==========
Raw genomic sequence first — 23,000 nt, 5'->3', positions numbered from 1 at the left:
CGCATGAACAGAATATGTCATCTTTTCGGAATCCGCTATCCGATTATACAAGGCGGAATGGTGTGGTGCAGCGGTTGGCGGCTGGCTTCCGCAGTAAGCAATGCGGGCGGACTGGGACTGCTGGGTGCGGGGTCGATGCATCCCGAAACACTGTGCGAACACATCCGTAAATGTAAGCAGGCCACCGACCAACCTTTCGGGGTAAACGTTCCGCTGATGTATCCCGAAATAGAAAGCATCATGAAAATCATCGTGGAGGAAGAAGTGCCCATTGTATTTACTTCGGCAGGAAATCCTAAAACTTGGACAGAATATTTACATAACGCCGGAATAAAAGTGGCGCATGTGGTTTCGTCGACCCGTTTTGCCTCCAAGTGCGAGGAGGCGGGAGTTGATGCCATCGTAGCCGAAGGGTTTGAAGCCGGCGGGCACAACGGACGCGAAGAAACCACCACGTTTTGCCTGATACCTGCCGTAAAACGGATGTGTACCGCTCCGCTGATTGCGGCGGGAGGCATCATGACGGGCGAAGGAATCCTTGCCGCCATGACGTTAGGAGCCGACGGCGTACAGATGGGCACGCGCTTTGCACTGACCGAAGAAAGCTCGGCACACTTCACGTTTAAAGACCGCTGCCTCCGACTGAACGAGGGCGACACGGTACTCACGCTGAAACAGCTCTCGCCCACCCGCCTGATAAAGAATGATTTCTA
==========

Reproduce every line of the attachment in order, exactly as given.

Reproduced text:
Raw genomic sequence first — 23,000 nt, 5'->3', positions numbered from 1 at the left:
CGCATGAACAGAATATGTCATCTTTTCGGAATCCGCTATCCGATTATACAAGGCGGAATGGTGTGGTGCAGCGGTTGGCGGCTGGCTTCCGCAGTAAGCAATGCGGGCGGACTGGGACTGCTGGGTGCGGGGTCGATGCATCCCGAAACACTGTGCGAACACATCCGTAAATGTAAGCAGGCCACCGACCAACCTTTCGGGGTAAACGTTCCGCTGATGTATCCCGAAATAGAAAGCATCATGAAAATCATCGTGGAGGAAGAAGTGCCCATTGTATTTACTTCGGCAGGAAATCCTAAAACTTGGACAGAATATTTACATAACGCCGGAATAAAAGTGGCGCATGTGGTTTCGTCGACCCGTTTTGCCTCCAAGTGCGAGGAGGCGGGAGTTGATGCCATCGTAGCCGAAGGGTTTGAAGCCGGCGGGCACAACGGACGCGAAGAAACCACCACGTTTTGCCTGATACCTGCCGTAAAACGGATGTGTACCGCTCCGCTGATTGCGGCGGGAGGCATCATGACGGGCGAAGGAATCCTTGCCGCCATGACGTTAGGAGCCGACGGCGTACAGATGGGCACGCGCTTTGCACTGACCGAAGAAAGCTCGGCACACTTCACGTTTAAAGACCGCTGCCTCCGACTGAACGAGGGCGACACGGTACTCACGCTGAAACAGCTCTCGCCCACCCGCCTGATAAAGAATGATTTCTA